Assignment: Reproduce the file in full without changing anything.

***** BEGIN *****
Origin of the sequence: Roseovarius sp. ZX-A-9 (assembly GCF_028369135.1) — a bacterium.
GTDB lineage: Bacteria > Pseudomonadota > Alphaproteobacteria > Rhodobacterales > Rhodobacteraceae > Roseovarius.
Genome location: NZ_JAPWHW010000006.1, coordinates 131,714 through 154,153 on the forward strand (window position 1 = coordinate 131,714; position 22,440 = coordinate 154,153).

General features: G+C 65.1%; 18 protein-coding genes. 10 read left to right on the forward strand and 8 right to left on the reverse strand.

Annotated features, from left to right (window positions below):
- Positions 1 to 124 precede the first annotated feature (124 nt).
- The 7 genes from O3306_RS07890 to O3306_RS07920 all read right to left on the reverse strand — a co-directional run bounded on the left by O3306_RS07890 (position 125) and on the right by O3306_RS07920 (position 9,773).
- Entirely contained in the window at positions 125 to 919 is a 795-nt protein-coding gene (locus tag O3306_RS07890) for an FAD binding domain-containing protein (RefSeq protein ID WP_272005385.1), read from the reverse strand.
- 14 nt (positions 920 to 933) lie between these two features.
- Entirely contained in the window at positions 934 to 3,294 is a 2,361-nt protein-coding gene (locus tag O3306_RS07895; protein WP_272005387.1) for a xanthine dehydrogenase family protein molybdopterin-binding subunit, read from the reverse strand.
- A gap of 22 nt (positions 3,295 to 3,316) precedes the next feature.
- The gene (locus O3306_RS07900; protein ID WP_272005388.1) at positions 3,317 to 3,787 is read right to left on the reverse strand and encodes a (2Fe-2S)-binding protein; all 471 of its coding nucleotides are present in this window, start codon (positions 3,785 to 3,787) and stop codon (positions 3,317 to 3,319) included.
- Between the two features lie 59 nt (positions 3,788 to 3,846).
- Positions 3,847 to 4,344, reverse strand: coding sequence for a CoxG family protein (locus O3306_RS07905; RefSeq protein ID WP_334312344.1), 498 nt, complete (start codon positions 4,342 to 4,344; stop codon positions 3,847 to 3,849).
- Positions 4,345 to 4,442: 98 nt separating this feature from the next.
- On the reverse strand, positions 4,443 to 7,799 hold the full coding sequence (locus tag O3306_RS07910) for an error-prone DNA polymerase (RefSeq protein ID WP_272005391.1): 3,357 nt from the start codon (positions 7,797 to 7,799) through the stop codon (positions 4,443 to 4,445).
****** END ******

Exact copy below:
Origin of the sequence: Roseovarius sp. ZX-A-9 (assembly GCF_028369135.1) — a bacterium.
GTDB lineage: Bacteria > Pseudomonadota > Alphaproteobacteria > Rhodobacterales > Rhodobacteraceae > Roseovarius.
Genome location: NZ_JAPWHW010000006.1, coordinates 131,714 through 154,153 on the forward strand (window position 1 = coordinate 131,714; position 22,440 = coordinate 154,153).

General features: G+C 65.1%; 18 protein-coding genes. 10 read left to right on the forward strand and 8 right to left on the reverse strand.

Annotated features, from left to right (window positions below):
- Positions 1 to 124 precede the first annotated feature (124 nt).
- The 7 genes from O3306_RS07890 to O3306_RS07920 all read right to left on the reverse strand — a co-directional run bounded on the left by O3306_RS07890 (position 125) and on the right by O3306_RS07920 (position 9,773).
- Entirely contained in the window at positions 125 to 919 is a 795-nt protein-coding gene (locus tag O3306_RS07890) for an FAD binding domain-containing protein (RefSeq protein ID WP_272005385.1), read from the reverse strand.
- 14 nt (positions 920 to 933) lie between these two features.
- Entirely contained in the window at positions 934 to 3,294 is a 2,361-nt protein-coding gene (locus tag O3306_RS07895; protein WP_272005387.1) for a xanthine dehydrogenase family protein molybdopterin-binding subunit, read from the reverse strand.
- A gap of 22 nt (positions 3,295 to 3,316) precedes the next feature.
- The gene (locus O3306_RS07900; protein ID WP_272005388.1) at positions 3,317 to 3,787 is read right to left on the reverse strand and encodes a (2Fe-2S)-binding protein; all 471 of its coding nucleotides are present in this window, start codon (positions 3,785 to 3,787) and stop codon (positions 3,317 to 3,319) included.
- Between the two features lie 59 nt (positions 3,788 to 3,846).
- Positions 3,847 to 4,344, reverse strand: coding sequence for a CoxG family protein (locus O3306_RS07905; RefSeq protein ID WP_334312344.1), 498 nt, complete (start codon positions 4,342 to 4,344; stop codon positions 3,847 to 3,849).
- Positions 4,345 to 4,442: 98 nt separating this feature from the next.
- On the reverse strand, positions 4,443 to 7,799 hold the full coding sequence (locus tag O3306_RS07910) for an error-prone DNA polymerase (RefSeq protein ID WP_272005391.1): 3,357 nt from the start codon (positions 7,797 to 7,799) through the stop codon (positions 4,443 to 4,445).